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Tyler Strafaci adds to family history with final-hole U.S. Amateur victory


BANDON, Ore. – Make that two USGA championships for the Strafaci family.

Eighty-five years after his late grandfather, Frank, won the U.S. Amateur Public Links, Georgia Tech’s Tyler Strafaci captured the 120th U.S. Amateur with a thrilling 1-up victory over SMU’s Ollie Osborne in Sunday’s 36-hole championship match at Bandon Dunes.

Against a former competitive skier from Reno, Nev., in Osborne, Strafaci battled through a thick marine layer that rolled through on the final nine, bringing cold temperatures and at times zero visibility. He lost two straight holes to head to the par-5 finisher tied, but he then hit the shot of his life, a 4-iron from about 230 yards out that landed 15 feet away, to set up the winning birdie.

"That was the first time in my life that I actually told myself I was going to hit a winning golf shot," Strafaci said. "I stepped back, and I closed my eyes and put my hands over my eyes ... and I said, 'This is your time to hit a winning shot. Go get it.'"

Strafaci's father, Frank Jr., who was on the bag this week, was an accomplished amateur player and competed in three U.S. Amateurs, making match play once. But that was nothing compared to Frank St., Tyler's grandfather who died in 1988, 10 years before Tyler was born. Frank Sr. played 16 U.S. Amateurs, reaching the quarterfinals in 1947 and ’49, and then giving Arnold Palmer his best shot in the first round in 1954 before falling to the eventual champion on the final hole at Country Club of Detroit.

Frank Sr. also won the 1935 U.S. Amateur Public Links and played in a pair of Masters and two U.S. Opens, finishing ninth in 1937. After capturing the one championship that his grandpa always wanted to win, the 22-year-old Strafaci will play in three majors in 2021 – the Masters, U.S. Open and Open Championship.

He will also represent the U.S. in the Walker Cup – another event that eluded Frank Sr. – next May.

"I always wanted to be the first Strafaci to make a Walker Cup ... and now that I'm on that team, I feel like I've made him proud, and I feel like it's just unbelievable," said Strafaci, who earlier this summer won the North and South Amateur, a tournament Frank Sr. won twice. "I mean, it's something I've dreamt about and something that my father has told me, stories about my grandfather wanting to go there and stuff like that."

With family by his side, Strafaci joins grandad as U.S. Am champ

With family by his side, Strafaci joins grandad as U.S. Am champ

The Yellow Jackets fifth-year senior battled back from 5 down two-thirds of the way through a morning 18 holes that included 14 combined birdies and a mythical 12-under 60 best-ball score. He trailed just 1 down at the break.

After a disastrous lag-putting performance in his semifinal victory over Oklahoma State’s Aman Gupta, Strafaci spent an hour on the practice green just outside the Bandon Dunes clubhouse Saturday night. The extra work paid off, as Strafaci holed three putts of more than 20 feet in the first seven holes in the afternoon to take his first lead of the match.

There were some slip-ups, including a miss inside 2 feet at 10 and a terrible three-putt at 13, but as heavy fog rolled in for the final nine, the flatstick delivered down the stretch when the ball-striking became somewhat of a guessing game. After Osborne nearly aced the par-3 12th for the second time in the final, Strafaci matched his opponent’s birdie from 25 feet. After driving the green at the short par-4 14th, he holed the clutch 6-foot eagle putt on top of Osborne’s 20-foot make for birdie. He then nestled a long lag close at the par-3 15th to earn a conceded par and a 2-up lead after Osborne, who hadn’t trailed by more than 1 down all week, made a mess of the hole, going long and needing two pitches to get on the green.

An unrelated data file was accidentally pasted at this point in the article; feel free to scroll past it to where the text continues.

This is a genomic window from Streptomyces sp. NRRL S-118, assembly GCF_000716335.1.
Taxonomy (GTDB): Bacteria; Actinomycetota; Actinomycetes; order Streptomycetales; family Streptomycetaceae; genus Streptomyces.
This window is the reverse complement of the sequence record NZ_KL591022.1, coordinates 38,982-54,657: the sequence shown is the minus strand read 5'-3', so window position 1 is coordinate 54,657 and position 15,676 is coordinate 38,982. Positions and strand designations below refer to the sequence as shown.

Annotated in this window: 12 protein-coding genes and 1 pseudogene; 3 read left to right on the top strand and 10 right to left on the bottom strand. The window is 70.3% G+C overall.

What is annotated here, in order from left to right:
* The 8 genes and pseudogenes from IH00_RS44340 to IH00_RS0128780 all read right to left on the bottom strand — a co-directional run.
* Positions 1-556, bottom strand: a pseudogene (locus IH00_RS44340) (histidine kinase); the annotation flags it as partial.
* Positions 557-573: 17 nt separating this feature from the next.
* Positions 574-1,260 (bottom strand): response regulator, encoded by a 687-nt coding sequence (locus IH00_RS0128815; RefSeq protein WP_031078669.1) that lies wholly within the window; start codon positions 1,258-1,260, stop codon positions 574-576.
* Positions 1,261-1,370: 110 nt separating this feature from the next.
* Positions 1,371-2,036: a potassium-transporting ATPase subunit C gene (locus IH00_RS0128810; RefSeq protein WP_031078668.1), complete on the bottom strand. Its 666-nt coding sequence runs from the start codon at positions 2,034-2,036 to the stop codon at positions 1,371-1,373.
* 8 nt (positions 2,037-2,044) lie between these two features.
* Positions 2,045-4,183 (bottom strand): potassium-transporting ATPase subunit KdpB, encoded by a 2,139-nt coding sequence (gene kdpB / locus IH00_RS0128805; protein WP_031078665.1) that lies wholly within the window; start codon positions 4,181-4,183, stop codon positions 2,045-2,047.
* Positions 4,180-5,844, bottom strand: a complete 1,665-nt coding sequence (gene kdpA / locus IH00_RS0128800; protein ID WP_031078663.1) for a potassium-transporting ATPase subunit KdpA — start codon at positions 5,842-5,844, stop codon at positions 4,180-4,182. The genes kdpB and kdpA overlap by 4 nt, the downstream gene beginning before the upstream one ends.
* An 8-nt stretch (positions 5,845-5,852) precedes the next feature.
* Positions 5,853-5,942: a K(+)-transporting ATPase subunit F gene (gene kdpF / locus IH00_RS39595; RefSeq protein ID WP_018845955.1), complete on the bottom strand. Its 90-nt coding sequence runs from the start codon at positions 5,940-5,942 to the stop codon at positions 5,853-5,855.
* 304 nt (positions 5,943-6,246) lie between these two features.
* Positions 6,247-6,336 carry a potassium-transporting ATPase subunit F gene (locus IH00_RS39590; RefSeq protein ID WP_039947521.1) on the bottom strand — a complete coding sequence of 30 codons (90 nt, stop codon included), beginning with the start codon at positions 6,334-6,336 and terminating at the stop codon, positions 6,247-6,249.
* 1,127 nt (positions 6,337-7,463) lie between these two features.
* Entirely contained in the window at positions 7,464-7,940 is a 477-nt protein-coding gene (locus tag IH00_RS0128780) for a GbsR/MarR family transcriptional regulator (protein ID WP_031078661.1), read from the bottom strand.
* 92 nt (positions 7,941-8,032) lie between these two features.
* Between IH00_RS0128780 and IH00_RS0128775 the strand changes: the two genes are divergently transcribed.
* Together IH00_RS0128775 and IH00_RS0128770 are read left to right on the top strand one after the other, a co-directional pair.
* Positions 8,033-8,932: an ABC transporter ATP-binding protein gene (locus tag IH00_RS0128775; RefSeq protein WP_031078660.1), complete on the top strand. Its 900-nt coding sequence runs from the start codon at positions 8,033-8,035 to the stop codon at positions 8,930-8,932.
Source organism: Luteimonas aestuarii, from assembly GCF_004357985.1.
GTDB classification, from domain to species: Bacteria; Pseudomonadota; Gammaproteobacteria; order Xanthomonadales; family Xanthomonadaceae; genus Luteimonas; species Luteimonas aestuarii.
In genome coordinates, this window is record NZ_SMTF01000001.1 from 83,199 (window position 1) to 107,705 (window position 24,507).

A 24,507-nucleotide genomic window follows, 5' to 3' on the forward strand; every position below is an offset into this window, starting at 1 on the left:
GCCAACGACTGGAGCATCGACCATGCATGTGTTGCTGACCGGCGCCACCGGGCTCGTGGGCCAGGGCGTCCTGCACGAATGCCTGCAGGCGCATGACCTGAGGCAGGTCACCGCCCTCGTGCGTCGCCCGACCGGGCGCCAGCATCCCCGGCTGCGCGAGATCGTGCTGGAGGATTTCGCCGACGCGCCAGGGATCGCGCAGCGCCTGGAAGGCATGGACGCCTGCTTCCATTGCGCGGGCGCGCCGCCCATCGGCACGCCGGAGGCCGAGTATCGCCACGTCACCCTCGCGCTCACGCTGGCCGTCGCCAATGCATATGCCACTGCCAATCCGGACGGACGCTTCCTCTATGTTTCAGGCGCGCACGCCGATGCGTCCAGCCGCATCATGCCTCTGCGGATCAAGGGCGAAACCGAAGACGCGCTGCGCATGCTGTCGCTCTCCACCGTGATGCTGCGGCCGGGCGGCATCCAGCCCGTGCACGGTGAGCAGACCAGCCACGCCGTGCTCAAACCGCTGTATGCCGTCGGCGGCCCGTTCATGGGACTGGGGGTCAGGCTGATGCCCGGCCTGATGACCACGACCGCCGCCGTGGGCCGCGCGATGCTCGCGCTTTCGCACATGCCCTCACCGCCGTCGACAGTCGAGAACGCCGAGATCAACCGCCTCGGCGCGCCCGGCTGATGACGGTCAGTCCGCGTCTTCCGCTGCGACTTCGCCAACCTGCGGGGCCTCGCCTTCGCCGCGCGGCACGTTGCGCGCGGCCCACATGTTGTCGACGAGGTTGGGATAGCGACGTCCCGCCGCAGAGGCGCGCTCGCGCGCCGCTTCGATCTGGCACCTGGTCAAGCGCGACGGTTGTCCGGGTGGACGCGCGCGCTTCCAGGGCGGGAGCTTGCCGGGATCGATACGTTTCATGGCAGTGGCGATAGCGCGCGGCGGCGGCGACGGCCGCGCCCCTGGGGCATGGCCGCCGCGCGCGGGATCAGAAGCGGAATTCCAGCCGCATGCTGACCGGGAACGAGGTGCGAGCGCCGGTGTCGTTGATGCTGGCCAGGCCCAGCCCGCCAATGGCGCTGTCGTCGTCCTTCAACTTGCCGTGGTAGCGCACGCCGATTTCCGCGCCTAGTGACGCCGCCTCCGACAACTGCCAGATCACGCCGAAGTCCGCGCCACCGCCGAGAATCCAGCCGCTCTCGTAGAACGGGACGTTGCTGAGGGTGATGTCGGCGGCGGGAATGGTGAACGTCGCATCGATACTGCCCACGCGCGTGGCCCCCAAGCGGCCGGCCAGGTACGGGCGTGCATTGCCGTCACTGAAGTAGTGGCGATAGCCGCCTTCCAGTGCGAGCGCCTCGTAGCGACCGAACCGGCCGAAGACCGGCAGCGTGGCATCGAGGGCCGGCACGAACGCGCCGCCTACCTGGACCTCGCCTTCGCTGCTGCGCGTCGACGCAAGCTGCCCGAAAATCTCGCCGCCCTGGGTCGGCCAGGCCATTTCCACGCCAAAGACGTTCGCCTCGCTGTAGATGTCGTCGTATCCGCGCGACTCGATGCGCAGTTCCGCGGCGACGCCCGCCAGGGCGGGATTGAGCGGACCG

"He has a really good short game," Osborne said. "His chipping and putting are off the charts and yeah, I'd take away that I want to get better at those things. ... He obviously putted lights out the entire day."

That’s when visibility really plummeted. Strafaci found the pesky fairway bunker at 16 and clocked his next shot over the green and into the penalty. He found the penalty area twice on 17, with his second and fourth shots, to lose another hole.

But just like he had done in each of his previous three matches, he won the final hole after Osborne missed the green right, left his chip about 10 feet short and missed the putt.

"I'm not going to lie; it's stressful," Strafaci said. "Winning the Am is amazing, but winning four matches in a row, 1 up, that's something I'm always going to look back on if I'm in a major and I'm even going into the last hole with someone like Brooks Koepka or Tiger [Woods] or someone like that down the road, I'm going to look back and say I've done this before, I've done it four times on the biggest stage in amateur golf, I should be ready for this."

The final tally: a combined 25 birdies and one eagle.

"I don’t know what they’re saying," Frank Jr. said, "but this has to be one of the best played finals in U.S. Amateur history."

Strafaci is now the fourth Georgia Tech player to win the Havemeyer Trophy, joining Bobby Jones (1924, 1925, 1927, 1928, 1930), Matt Kuchar (1997) and his former teammate Andy Ogletree (2019). The Yellow Jackets are the first program ever to have different players win two consecutive U.S. Amateurs.